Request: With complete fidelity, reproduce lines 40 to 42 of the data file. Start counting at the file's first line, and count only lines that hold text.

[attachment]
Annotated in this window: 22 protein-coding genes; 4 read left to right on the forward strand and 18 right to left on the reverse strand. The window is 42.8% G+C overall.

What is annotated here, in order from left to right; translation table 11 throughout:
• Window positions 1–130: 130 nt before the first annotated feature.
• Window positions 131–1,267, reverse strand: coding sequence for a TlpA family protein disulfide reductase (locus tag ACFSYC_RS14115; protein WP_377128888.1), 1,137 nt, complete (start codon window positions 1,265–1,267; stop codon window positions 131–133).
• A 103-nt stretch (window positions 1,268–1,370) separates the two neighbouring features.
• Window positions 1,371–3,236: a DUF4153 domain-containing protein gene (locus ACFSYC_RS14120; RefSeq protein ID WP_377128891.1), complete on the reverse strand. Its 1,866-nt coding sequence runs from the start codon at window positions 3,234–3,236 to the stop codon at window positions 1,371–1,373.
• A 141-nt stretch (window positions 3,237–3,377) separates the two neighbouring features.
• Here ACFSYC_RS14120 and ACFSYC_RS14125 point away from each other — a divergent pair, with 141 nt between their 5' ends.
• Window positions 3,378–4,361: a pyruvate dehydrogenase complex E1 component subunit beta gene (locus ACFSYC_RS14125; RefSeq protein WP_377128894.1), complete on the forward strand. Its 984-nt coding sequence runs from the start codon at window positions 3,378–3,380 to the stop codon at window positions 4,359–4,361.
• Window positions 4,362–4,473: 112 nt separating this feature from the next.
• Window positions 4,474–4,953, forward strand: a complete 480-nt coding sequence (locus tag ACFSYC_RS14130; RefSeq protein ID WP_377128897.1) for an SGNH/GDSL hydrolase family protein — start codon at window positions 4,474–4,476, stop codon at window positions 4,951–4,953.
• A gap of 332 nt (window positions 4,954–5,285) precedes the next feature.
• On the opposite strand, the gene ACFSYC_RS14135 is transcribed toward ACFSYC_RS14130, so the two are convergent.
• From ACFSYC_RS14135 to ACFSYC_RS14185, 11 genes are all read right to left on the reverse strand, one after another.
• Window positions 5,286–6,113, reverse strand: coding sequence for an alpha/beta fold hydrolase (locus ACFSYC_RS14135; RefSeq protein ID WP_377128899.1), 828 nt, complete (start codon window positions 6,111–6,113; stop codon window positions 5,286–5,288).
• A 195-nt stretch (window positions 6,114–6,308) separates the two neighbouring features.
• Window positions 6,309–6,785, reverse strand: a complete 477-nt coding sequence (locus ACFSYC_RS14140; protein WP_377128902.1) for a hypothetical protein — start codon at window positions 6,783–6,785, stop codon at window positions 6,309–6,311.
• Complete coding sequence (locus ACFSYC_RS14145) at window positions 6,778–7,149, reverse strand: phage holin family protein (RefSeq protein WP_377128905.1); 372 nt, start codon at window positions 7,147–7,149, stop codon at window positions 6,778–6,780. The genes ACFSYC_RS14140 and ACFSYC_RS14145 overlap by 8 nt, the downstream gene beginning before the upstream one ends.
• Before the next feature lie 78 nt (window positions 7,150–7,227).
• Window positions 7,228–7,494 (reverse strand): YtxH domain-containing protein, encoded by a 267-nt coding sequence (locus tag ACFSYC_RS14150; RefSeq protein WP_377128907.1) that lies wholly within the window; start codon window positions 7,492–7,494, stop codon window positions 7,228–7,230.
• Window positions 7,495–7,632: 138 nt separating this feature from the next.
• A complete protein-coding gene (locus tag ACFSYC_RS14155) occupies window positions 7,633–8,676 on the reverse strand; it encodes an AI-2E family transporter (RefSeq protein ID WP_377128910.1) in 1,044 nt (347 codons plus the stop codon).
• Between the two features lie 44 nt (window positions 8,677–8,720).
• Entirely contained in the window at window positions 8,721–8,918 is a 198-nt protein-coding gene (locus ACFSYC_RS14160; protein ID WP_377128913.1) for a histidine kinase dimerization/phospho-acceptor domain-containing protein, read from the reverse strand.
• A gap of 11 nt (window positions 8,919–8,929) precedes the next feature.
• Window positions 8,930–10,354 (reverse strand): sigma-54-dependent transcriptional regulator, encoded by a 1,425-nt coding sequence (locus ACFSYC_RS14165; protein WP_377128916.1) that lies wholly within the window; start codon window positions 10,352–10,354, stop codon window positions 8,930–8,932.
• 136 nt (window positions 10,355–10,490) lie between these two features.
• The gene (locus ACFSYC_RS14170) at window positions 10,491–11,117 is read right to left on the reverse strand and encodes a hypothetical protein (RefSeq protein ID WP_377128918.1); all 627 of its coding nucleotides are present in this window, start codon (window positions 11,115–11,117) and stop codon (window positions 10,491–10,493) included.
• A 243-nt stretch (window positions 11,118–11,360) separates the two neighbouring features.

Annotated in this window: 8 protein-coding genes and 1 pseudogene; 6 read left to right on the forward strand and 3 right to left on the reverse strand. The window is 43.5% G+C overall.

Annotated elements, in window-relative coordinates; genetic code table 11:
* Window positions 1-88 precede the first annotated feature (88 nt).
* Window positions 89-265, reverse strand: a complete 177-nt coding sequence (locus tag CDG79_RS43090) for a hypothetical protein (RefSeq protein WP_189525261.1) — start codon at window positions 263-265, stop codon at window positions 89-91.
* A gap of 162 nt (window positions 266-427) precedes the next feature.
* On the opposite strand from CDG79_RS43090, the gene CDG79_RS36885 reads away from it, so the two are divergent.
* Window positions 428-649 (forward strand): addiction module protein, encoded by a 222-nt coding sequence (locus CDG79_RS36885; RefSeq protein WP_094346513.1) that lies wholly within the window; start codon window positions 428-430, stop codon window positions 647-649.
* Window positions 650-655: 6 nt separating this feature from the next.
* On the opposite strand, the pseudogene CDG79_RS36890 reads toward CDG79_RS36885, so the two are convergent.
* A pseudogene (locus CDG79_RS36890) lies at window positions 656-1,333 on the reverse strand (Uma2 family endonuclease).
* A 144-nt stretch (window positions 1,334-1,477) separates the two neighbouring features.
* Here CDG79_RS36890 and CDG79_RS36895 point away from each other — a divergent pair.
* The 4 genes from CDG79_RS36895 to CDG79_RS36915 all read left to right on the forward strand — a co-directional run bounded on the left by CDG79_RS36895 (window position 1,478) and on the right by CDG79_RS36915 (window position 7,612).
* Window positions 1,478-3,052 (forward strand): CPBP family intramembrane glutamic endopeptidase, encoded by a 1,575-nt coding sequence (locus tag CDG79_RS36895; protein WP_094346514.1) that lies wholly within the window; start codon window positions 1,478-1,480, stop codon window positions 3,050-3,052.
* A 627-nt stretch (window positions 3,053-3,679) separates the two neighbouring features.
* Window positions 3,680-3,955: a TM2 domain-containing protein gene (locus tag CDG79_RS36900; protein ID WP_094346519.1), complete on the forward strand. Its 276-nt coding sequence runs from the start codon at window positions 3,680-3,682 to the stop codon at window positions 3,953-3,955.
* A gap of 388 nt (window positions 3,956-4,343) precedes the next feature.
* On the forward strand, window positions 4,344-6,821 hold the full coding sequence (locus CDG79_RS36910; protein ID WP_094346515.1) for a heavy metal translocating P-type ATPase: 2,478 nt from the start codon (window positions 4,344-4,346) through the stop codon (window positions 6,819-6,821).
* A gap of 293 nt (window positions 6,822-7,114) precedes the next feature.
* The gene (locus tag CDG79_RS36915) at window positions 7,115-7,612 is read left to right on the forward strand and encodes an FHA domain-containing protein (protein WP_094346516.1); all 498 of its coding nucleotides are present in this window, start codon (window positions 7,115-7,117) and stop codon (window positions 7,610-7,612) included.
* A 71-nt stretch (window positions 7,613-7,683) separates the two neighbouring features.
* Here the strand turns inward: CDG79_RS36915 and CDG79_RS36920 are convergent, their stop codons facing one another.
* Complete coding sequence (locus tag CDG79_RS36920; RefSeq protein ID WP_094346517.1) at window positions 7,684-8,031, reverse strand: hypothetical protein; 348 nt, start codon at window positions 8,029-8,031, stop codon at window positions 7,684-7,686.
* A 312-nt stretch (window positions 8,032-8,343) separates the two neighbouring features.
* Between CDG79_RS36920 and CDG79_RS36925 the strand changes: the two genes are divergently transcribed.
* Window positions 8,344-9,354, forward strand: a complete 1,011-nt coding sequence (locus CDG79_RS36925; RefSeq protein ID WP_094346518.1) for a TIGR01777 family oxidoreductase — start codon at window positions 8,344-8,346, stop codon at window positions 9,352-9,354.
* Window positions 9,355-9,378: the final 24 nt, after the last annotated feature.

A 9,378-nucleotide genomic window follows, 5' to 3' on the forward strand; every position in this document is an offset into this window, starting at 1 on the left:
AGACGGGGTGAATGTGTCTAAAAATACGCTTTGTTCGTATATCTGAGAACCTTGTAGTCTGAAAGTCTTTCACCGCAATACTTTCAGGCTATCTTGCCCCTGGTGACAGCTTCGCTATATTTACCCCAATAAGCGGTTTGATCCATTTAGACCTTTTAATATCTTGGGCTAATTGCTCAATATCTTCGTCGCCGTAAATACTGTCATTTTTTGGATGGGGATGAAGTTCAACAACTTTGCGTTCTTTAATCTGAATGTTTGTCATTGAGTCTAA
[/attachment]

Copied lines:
* A 144-nt stretch (window positions 1,334-1,477) separates the two neighbouring features.
* Here CDG79_RS36890 and CDG79_RS36895 point away from each other — a divergent pair.
* The 4 genes from CDG79_RS36895 to CDG79_RS36915 all read left to right on the forward strand — a co-directional run bounded on the left by CDG79_RS36895 (window position 1,478) and on the right by CDG79_RS36915 (window position 7,612).